Google's Android wears big bullseye for mobile malware

Google's Android wears big bullseye for mobile malware

Summary: Google has responded to an Android market malware scare by removing the applications remotely. But Google's incident with malware is only likely to be the beginning as future attacks are certain.

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Google has responded to an Android market malware scare by removing the applications remotely. But Google's incident with malware is only likely to be the beginning as future attacks are certain.

In a blog post, Google's mobile team noted that it discovered a bunch of malware published on the Android Market. "Within minutes of becoming aware" Google removed the apps. These applications took advantage of vulnerabilities that don't affect Android 2.2.2 or higher. The attackers got device specific codes and could have poached data. Google added that it will reverse the damage done remotely too.

Google said it is "adding a number of measures to help prevent additional malicious applications using similar exploits from being distributed through Android Market." In other words, Google's game of malware Whac-A-Mole has just started. Kaspersky's Roel Schouwenberg said on Zero Day:

Up until now Android malware had only been found in third party marketplaces and web sites. Now, the malicious apps are living in Google’s own garden. This is particularly important because there are quite a few service providers who don’t allow their customers to install non-marketplace applications. In addition, people seem to inherently trust applications that reside in a central repository.

Add it up and Android may wind up having its Microsoft moment when it comes to security. Microsoft was lax, targeted because it had the market share and then became greatly improved with regular patch updates. Overall, I'd rate Microsoft as very good when it comes to security. After years of being pummeled Microsoft got its act together. Microsoft isn't perfect, but has improved dramatically.

Also: Google kind of, sort of, addresses Android Malware

Now Google's journey is beginning. This recent Android security issue is likely to be just the start. Now it's possible this Google attack is just a one-off, but that's unlikely. The stakes are too high.

Meanwhile, all the ingredients are there for an ongoing Android security issue. To wit:

  1. The Android Market is a free for all. A publisher pushed malware armed apps public without any issues. Why? There are no approval processes. Malware authors would have had a tougher time elsewhere.
  2. Android is the top mobile OS in market share and growing. Malware and market share go together nicely. Hackers need incentives and a big market to target is all they need.
  3. Google is untested. Sure, Google is good on security elsewhere, but mobile is a new game. With one successful malware attack complete, rest assured others will follow. How will Google prevent these items from hitting the Android Market?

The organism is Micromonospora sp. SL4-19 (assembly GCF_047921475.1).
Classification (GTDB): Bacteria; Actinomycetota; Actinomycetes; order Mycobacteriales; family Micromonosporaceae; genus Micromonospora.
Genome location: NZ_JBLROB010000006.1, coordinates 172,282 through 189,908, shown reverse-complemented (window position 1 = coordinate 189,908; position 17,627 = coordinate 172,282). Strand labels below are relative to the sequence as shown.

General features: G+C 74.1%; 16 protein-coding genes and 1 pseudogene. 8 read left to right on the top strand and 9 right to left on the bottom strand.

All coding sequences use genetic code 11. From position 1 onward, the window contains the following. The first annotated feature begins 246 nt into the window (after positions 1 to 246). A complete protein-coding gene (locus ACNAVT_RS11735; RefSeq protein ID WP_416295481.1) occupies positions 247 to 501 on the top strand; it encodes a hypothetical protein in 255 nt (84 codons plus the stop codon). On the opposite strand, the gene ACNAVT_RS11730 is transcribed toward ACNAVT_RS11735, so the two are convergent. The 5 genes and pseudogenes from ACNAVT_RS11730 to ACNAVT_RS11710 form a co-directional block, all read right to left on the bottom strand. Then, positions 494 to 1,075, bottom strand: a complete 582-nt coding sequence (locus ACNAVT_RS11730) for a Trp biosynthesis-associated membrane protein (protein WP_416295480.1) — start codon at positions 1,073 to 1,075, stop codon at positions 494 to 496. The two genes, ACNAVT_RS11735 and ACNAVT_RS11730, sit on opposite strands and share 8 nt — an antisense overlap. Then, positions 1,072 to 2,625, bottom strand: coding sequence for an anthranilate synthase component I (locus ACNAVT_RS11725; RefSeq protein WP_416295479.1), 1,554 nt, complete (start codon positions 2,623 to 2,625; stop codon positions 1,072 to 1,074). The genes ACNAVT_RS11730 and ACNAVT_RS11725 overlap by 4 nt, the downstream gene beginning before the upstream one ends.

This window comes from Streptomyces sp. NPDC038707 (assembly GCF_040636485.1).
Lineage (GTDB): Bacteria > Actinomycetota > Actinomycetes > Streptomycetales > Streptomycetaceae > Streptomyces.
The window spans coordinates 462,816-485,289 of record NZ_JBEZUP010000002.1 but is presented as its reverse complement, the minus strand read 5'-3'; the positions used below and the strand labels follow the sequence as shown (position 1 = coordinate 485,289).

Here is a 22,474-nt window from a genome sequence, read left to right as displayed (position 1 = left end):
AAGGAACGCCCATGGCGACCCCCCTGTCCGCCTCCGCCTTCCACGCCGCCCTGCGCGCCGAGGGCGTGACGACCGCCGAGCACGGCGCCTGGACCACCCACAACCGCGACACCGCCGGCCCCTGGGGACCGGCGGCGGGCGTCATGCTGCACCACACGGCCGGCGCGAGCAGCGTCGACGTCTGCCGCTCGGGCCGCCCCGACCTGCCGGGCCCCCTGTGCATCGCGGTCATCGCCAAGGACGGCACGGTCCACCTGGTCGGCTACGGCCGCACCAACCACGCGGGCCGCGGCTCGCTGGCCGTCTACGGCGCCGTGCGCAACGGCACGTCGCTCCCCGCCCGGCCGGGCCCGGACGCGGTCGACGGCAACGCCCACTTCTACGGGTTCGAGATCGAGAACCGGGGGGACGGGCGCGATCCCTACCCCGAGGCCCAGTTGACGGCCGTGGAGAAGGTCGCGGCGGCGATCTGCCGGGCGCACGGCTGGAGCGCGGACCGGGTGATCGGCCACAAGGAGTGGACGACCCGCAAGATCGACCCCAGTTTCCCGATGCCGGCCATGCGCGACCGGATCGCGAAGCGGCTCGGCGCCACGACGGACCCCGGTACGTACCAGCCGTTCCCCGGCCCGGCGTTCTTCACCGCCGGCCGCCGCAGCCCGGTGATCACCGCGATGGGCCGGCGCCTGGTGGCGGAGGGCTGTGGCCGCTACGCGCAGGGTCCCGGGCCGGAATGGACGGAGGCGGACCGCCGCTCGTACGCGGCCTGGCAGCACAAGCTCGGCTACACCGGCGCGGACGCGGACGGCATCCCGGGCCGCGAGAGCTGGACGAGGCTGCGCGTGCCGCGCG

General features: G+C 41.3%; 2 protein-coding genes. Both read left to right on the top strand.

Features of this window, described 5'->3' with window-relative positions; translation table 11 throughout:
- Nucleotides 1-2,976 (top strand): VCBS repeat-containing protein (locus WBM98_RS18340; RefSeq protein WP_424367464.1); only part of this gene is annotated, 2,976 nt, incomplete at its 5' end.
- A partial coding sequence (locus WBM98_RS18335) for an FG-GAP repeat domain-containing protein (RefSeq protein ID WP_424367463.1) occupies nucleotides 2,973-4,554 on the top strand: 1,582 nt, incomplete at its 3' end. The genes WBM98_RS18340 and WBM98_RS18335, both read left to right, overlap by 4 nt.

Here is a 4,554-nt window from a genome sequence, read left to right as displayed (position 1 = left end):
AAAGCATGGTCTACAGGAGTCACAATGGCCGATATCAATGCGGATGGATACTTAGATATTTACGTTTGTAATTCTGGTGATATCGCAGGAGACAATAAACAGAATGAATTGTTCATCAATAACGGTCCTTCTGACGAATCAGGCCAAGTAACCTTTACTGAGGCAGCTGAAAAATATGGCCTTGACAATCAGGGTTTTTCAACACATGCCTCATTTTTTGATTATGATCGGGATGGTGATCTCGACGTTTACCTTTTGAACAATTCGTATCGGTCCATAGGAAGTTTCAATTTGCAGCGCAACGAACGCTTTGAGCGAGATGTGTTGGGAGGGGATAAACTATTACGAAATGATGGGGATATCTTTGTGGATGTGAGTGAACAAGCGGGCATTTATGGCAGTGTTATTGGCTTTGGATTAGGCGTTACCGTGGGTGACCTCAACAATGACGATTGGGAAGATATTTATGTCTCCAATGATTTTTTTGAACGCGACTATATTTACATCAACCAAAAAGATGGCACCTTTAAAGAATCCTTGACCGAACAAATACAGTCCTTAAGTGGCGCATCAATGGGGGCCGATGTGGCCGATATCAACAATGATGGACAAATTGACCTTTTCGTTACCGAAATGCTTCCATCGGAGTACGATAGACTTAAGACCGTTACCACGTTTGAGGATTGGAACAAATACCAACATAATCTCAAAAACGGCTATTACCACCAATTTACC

Simply put, Google is quite the honey pot for attackers. Game on.

Topics: Malware, Android, Google, Mobility, Security

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68 comments
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  • RE: Google's Android wears big bulls eye for mobile malware

    Two words: Up Dates

    Or lack thereof.
    Delvardo
    • RE: Google's Android wears big bulls eye for mobile malware

      @Delvardo yep, with the exception of phones that don't run it well.
      slickjim
    • av-software

      @Delvardo <br>agreed.

      and android settlers, get ready for your annual anti-virus software subscription.
      banned from zdnet
    • RE: Google's Android wears big bulls eye for mobile malware

      @Delvardo hey :)
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      lariosshow
      • RE: Amazon's third quarter fails to impress

        Now Google???s journey is beginning. This recent Android security issue is likely to be just the start. Now it???s possible this Google attack is just a one-off, but that???s unlikely. The stakes are too high. http://france-pharma.com | http://bluepillsau.com | http://edproblemsolver.com Meanwhile, all the ingredients are there for an ongoing Android security issue.
        drumandyou
  • RE: Google's Android wears big bulls eye for mobile malware

    It is a big mess already. Only thing has to do in order to save its users from malware, work with OEMs, carriers and make sure any device that is running with Eclair and up is upgraded to Gingerbread or higher. This way all the users would be happy while they are fixing market. Otherwise, it will be the same. I think sometime last year they had to let few apps go because of malware and piracy practices after those apps were approved and sold for some period, why can't they have tighter control on app approval like Apple and Microsoft.
    Ram U
    • RE: Google's Android wears big bulls eye for mobile malware

      @Rama.NET
      To be honest, I'd rather have an open platform and take the risk than work with a closed platform. Windows Mobile was a completely open platform. I would love to adopt Windows Phone 7, but because it is closed I am not interested and Android is pretty much my only option now.

      I'd rather manage my own applications thanks!
      12312332123
      • RE: Google's Android wears big bulls eye for mobile malware